Discussion in 'WWII (1939 - 1945)' started by euryalus, Feb 11, 2015.
Of Lord Lucan infamy I presume?
Margaret O'Brien and the Canterville Ghost?
. . . and Uncle Tom Cobley and all?
Of course. This is an ecumenical forum, catholic in taste and completely open to any and all DISTRACTIONS!!
Now I'll go back to my lurking!!!
One small detail has turned up, insofar as Phyllis Bingham resigned from SOE in 1944, which was presumably linked to her marriage in that same year. The initial post therefore needs clarification, in that she did not recruit for SOE "throughout the war", as suggested. She was replaced by Winifred Mason, but the FANY girls working for SOE continued to be regarded as “Mrs Bingham’s Unit”.
Is that the image you meant to upload, euryalus? I can't see anything about Phyllis Bingham or Winifred Mason in that screenshot.
There was not supposed to be an image, it should not be there, and now I cannot get rid of it.
There's only a 15-minute window to edit one's own posts. After that only the Administrators and Moderators can make alterations. I am sure one of them would remove the attachment for you.
Would you like me to remove it Euryalus? Oh he has gone.
It might be best to remove it (?)
I have just realised that I have added two First Aid Nursing Yeomanry badges to the "Military Badge" album , although they reflect different stages in the history of the unit. Marian Gamwell, the head of the FANYs, was under considerable pressure from Helen Gwynne-Vaughan to merge her unit with the Auxiliary Territorial Service, and this resulted in a split, whereby Miss Gamwell remained in charge of the "Free FANYs" - the unit that became closely associated with Bletchley Park and the SOE. The other FANYs became drivers, and their cap badge then said "Womens Transport Service FANY" instead of "First Aid Nursing Yeomanry". On a footnote, Denis Healey later stated that "The FANYs were the aristocracy of the womens service".
Although this might be a bit late, here is the cover of Lady Maclean's Cook Book, by Veronica Maclean, whch contained 17 recipes submitted by Mrs Bingham.
I realise this may an old post and don't know if it will reach many of you now but I have been asked by a reader of The Oban Times newspaper to have a search for a Mrs Phyllis Young within the archives.
I was also very interested in Mrs Young after hearing her story and wanted to find out more so I decided to have a wee search online. Anyway I thought I would share the article written about her after her death in 1974.
Mrs Phyllis Young
FORMERLY OF PORTSONACHAN
It is with regret that we record the death of Mrs Dorothy Phyllis Young, wife of Colonel James Young, Cuil House, Cairndow, which took place at their home on May 6 after a short illness.
Daughter of Mr and Mrs F. Walter Fell-Clark of Glencaladh Castle, Tighnabruaich, Phyllis spent most of her life in Argyll. For, although she lived for a time in America – as the wife of Mr Robert Bingham, son of the then U.S Ambassador to Britain, a marriage later dissolved and also in South Africa, it was always to Argyll that she returned.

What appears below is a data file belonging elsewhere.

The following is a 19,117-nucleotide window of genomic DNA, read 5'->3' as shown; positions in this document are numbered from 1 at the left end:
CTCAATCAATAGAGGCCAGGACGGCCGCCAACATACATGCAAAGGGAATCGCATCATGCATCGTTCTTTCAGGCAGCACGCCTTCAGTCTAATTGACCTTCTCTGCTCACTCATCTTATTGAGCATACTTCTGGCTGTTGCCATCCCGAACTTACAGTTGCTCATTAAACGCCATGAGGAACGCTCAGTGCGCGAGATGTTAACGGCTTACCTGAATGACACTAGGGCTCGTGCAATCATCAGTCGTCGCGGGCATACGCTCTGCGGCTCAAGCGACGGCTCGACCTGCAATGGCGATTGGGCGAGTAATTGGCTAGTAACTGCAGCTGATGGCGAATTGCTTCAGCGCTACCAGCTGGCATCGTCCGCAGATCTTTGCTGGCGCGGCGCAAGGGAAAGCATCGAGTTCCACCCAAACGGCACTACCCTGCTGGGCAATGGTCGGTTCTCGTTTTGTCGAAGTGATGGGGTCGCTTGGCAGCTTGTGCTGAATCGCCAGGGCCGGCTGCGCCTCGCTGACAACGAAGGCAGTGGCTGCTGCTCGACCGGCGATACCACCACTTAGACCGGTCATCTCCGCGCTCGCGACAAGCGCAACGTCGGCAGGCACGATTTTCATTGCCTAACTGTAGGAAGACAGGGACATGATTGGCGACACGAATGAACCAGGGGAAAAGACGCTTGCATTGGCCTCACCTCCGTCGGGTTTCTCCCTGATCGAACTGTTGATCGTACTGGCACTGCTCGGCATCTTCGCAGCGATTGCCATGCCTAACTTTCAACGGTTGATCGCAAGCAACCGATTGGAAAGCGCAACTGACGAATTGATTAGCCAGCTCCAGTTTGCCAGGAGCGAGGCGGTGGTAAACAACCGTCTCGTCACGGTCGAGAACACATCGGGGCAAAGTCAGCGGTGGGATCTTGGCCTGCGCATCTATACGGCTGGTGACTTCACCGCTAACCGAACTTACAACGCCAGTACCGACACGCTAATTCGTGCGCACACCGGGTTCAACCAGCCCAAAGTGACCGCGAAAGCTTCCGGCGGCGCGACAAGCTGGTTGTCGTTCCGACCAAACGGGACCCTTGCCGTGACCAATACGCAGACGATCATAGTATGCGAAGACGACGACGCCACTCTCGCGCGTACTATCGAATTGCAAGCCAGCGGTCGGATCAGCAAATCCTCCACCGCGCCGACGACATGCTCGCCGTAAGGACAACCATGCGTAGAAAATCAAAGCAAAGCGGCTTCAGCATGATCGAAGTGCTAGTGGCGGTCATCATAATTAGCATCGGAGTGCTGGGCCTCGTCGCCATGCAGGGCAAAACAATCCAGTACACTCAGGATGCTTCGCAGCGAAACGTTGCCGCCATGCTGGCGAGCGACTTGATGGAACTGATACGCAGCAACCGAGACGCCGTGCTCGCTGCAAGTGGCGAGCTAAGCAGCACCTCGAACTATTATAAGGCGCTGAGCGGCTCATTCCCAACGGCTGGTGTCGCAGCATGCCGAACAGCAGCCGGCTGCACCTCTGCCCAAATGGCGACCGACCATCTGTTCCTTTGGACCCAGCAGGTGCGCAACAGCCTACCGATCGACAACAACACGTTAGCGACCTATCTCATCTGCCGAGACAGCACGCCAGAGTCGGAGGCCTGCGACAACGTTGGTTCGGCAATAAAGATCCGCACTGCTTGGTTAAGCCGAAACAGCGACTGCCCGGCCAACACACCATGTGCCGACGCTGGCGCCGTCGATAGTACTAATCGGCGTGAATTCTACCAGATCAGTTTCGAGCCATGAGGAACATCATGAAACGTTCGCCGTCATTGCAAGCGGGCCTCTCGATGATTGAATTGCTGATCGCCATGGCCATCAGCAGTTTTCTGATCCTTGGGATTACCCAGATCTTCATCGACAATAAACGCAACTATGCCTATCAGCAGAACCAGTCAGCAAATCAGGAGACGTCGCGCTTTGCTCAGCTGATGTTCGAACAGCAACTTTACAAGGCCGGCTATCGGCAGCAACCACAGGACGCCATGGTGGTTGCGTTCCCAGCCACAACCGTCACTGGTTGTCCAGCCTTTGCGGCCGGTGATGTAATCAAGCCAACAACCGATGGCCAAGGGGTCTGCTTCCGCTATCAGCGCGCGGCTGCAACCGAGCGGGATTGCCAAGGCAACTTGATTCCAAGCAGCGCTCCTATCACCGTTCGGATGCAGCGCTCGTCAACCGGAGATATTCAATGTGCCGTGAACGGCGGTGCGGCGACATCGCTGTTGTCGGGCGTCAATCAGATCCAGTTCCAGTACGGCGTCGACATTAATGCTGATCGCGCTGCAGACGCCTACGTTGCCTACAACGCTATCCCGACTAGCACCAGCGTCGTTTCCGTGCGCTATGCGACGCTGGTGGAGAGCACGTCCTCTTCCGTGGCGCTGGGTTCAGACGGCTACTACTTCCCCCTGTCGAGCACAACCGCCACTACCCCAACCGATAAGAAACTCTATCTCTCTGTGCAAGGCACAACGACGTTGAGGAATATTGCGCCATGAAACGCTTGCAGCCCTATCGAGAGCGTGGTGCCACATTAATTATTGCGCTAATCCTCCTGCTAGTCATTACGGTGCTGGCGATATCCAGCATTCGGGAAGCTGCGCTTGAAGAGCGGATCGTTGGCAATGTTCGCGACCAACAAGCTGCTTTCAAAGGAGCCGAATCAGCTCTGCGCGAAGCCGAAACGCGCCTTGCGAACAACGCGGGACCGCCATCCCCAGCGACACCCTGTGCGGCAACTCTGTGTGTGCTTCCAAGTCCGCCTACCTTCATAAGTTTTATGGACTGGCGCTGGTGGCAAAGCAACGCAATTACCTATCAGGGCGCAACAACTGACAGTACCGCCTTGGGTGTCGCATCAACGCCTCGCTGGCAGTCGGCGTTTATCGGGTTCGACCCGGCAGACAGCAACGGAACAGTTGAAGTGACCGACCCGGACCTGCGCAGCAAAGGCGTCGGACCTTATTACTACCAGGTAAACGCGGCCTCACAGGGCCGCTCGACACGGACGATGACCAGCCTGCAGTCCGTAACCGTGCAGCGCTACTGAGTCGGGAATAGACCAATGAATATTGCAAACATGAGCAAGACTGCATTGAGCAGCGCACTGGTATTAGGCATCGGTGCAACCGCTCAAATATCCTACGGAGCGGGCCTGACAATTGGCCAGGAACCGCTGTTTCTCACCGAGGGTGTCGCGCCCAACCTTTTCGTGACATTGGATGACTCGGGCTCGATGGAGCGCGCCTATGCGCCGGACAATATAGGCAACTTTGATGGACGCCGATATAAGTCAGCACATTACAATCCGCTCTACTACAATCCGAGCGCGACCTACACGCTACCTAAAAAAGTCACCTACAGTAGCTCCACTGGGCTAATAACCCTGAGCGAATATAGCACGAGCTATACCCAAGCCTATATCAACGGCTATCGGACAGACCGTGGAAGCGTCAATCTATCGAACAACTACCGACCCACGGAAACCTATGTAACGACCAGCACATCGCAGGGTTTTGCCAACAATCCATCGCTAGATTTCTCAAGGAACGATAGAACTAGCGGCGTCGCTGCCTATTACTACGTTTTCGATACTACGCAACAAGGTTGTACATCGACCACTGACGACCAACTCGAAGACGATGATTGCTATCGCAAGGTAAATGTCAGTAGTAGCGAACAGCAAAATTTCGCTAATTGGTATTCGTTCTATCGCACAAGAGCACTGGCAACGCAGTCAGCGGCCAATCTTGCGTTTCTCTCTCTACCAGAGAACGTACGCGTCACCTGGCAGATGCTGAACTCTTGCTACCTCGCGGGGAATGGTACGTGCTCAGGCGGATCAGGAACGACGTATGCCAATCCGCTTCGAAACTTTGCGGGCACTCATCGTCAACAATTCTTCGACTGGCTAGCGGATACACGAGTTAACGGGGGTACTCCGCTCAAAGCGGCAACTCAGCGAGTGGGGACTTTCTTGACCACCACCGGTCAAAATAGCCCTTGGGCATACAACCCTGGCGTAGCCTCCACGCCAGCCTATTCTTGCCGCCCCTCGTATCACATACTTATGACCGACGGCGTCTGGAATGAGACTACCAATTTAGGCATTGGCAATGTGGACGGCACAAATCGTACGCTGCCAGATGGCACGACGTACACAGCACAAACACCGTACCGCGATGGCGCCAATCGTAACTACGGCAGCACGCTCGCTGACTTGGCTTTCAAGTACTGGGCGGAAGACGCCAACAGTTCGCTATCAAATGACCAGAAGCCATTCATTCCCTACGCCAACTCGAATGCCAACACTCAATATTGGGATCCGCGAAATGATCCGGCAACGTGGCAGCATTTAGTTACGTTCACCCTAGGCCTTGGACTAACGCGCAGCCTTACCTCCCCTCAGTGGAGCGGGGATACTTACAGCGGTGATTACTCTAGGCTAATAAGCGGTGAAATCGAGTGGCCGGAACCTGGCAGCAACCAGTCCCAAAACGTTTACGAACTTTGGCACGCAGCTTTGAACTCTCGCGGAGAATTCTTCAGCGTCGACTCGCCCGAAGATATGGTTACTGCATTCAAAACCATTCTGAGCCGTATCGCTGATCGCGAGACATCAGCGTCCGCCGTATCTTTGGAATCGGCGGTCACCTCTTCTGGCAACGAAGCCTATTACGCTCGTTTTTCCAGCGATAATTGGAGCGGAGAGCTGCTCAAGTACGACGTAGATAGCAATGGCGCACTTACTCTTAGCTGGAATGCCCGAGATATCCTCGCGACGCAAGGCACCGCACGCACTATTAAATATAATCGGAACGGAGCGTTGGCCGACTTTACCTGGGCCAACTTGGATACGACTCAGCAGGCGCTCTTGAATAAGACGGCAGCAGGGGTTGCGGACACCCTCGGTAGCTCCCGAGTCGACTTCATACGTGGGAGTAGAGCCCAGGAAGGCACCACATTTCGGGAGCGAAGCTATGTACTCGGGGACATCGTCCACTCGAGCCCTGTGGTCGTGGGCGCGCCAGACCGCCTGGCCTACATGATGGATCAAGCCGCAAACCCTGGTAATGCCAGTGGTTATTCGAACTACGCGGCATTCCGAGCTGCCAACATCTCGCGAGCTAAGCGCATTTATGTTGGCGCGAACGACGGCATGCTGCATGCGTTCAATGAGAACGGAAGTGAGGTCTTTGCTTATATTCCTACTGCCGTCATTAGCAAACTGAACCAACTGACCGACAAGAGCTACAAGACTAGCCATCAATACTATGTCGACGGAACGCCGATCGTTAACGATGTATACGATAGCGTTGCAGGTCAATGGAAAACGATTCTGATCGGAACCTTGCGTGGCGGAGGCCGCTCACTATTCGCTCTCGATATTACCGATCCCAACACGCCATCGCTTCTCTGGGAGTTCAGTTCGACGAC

At the outbreak of the war, she left America to become one of the earliest volunteers to join the FANYs and was quickly recognised as an able administrator. When the Germans overran Western Europe in the early summer of 1940, she was appointed the SOE branch, which assisted in infiltrating personnel into occupied territories to organise resistance groups and glean information concerning enemy dispositions and movements. Her principal task was the housing, overseeing and briefing of women selected to drop by parachute behind enemy lines. Many of the heroines, including Odette Churchill, whose exploits and valour brought them fame, were among “my girls” to Phyllis Young, and all who returned sought her out.
At the end of the war she married Col. Young, whom she had first met in 1917 when as an Argyll officer he was recovering from a wound at Glencaladh, which her and her family had converted into a convalescent home. He had left Britain for Ceylon after that was over, but when war again threatened returned to take his part and, on similar duties, met Phyllis again.
She and her husband acquired the Portsonachan Hotel in 1947 and for twenty-five years were its genial hosts. Primarily an angling hotel, where guests often expect no more than a spartan life and simple food. Portsonachan gained the Youngs a reputation for comfort, fine food and warm hospitality which brought its patrons back to the hotel year after year and spread its name far beyond the borders of Scotland.
A reflection of her love of the hills and glens, Phyllis was keen on outdoor pursuits, and the dogs which became her favourites and her specialty were deer hounds. She bred many well-known hound, one of which, Ossie (Ossian) was a champion of its breed, and would often course these hounds. She was also a keen skier and was a member of the Kandahar Club which regularly met in Switzerland, and was holder of their silver “K” award.
At a memorial service held in Kilchrenan Parish Church on Monday afternoon which was attended by a large number of Mrs Young’s friends Rev. J. M. MacKechnie said of her: “In the pilgrimage of life we now and again meet people of arresting personality to whom we immediately react. Phyllis Young was such a person. You could not pass her by.
“She has the enviable gist of making friends – and even more important keeping them.
“Her life was a busy one and yet she never allowed the finer things to be crowded out. I am now thinking particularly of her love of music, the satisfaction it gave her and the pleasure others derived through her from it.
“Today we remember also the services she rendered to her country in the dark days of conflict . . . her courage, enterprise and unswerving devotion to duty.”
I hope this is of interest to you all.
Thank you ObanLou, for an interesting follow-on - I hope that Huncamunca has seen it (?)
Separate names with a comma.